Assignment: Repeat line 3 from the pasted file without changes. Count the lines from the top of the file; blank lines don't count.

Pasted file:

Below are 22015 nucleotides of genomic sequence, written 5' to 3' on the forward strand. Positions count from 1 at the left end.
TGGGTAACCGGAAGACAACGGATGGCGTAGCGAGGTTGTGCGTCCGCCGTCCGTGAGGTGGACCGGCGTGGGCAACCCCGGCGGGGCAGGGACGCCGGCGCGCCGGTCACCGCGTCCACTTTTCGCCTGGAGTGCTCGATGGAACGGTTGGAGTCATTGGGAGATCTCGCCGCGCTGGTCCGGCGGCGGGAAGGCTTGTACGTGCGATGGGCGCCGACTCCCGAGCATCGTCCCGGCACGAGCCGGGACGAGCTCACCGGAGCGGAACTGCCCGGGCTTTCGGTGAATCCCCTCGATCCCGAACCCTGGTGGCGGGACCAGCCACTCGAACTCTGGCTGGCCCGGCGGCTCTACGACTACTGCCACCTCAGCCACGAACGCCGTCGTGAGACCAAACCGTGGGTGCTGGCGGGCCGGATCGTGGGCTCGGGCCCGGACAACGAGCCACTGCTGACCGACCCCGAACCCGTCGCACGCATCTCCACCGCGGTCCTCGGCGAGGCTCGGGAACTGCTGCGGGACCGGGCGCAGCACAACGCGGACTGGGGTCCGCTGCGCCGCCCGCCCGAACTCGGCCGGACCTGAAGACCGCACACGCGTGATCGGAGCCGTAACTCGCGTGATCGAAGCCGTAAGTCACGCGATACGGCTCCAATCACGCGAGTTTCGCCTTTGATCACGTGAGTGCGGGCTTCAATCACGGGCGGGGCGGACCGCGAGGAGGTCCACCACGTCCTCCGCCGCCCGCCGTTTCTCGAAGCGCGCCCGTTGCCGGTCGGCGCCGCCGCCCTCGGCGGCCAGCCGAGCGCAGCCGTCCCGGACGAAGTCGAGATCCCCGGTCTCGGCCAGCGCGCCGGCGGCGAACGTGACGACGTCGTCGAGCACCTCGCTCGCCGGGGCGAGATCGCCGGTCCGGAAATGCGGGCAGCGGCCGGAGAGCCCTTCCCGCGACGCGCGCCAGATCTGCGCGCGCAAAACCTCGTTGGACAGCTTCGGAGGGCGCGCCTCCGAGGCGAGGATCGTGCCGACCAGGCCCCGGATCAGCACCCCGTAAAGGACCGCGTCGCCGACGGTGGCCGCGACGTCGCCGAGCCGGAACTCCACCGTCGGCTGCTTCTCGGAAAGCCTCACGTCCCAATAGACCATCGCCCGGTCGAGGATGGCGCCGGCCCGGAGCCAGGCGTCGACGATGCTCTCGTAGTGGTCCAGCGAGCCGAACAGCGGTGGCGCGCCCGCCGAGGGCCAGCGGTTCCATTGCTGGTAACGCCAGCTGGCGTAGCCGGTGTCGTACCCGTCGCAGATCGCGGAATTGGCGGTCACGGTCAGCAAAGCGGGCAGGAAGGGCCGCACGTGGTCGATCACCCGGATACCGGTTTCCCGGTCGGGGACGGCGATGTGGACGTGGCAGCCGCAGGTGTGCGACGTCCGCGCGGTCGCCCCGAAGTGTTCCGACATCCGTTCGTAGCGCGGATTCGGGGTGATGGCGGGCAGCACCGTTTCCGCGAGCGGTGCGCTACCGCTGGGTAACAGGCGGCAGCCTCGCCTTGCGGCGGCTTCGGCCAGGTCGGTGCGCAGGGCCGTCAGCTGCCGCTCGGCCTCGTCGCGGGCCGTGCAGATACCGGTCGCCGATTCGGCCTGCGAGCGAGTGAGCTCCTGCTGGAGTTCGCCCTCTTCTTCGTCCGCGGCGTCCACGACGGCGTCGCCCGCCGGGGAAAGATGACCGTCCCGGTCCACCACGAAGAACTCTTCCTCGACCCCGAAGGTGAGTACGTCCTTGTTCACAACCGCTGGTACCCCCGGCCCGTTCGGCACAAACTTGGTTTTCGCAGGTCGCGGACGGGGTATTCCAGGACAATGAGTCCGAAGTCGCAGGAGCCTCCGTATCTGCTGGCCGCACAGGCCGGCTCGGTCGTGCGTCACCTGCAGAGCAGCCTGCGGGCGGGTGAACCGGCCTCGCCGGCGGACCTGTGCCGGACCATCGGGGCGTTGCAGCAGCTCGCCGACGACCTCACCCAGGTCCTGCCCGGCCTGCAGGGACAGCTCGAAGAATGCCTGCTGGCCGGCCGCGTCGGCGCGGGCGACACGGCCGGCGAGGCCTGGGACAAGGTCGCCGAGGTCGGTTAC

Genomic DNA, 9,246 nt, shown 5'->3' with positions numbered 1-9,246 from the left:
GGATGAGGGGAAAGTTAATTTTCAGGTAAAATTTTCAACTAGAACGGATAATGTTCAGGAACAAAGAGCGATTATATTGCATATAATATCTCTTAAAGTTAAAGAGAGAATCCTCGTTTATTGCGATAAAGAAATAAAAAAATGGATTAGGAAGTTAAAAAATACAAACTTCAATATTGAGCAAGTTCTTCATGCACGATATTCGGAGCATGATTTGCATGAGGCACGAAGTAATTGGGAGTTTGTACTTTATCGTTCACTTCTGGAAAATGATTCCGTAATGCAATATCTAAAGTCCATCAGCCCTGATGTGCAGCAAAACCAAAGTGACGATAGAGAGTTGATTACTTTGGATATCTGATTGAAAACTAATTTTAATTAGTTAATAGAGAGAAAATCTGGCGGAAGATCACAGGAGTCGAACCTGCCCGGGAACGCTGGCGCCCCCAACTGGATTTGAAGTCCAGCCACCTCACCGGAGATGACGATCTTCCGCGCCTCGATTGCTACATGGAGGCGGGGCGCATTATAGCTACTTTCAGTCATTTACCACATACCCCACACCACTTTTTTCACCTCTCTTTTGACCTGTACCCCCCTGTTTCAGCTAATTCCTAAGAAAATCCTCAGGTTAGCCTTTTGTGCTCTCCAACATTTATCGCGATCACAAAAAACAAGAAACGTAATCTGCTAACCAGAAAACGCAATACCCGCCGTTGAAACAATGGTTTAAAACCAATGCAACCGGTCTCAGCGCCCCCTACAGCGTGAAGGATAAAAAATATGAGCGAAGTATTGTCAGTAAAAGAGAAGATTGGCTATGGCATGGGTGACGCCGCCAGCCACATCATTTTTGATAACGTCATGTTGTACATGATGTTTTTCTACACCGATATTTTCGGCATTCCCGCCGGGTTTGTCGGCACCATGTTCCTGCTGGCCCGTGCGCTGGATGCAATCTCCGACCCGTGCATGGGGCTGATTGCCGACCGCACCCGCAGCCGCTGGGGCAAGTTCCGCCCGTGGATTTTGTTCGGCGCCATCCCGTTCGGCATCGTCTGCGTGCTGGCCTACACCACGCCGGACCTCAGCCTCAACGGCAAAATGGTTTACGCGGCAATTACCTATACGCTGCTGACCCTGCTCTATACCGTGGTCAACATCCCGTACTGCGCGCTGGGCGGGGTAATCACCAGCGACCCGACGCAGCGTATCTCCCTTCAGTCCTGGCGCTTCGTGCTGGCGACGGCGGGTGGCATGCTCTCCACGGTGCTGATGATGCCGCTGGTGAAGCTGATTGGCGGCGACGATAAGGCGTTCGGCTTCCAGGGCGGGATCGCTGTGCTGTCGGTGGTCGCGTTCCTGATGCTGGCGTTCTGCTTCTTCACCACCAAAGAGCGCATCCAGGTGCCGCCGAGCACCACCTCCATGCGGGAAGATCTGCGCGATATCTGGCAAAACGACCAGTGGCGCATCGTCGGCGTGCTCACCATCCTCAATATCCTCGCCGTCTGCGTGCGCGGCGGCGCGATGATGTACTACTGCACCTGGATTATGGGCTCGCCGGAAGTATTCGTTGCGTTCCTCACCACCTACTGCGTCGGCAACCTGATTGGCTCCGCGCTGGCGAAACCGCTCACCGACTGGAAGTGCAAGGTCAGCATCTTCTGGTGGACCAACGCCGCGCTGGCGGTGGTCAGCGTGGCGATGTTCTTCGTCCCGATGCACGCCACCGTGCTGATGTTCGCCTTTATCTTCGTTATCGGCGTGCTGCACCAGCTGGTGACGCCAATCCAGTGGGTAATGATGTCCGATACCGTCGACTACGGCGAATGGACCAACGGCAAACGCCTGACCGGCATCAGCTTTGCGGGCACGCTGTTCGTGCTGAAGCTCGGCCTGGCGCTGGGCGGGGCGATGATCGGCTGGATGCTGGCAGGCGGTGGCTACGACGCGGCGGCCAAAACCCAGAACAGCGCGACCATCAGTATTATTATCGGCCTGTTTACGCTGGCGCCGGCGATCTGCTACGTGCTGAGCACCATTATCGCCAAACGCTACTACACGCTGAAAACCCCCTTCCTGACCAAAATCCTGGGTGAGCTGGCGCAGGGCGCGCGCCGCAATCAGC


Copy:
Genomic DNA, 9,246 nt, shown 5'->3' with positions numbered 1-9,246 from the left: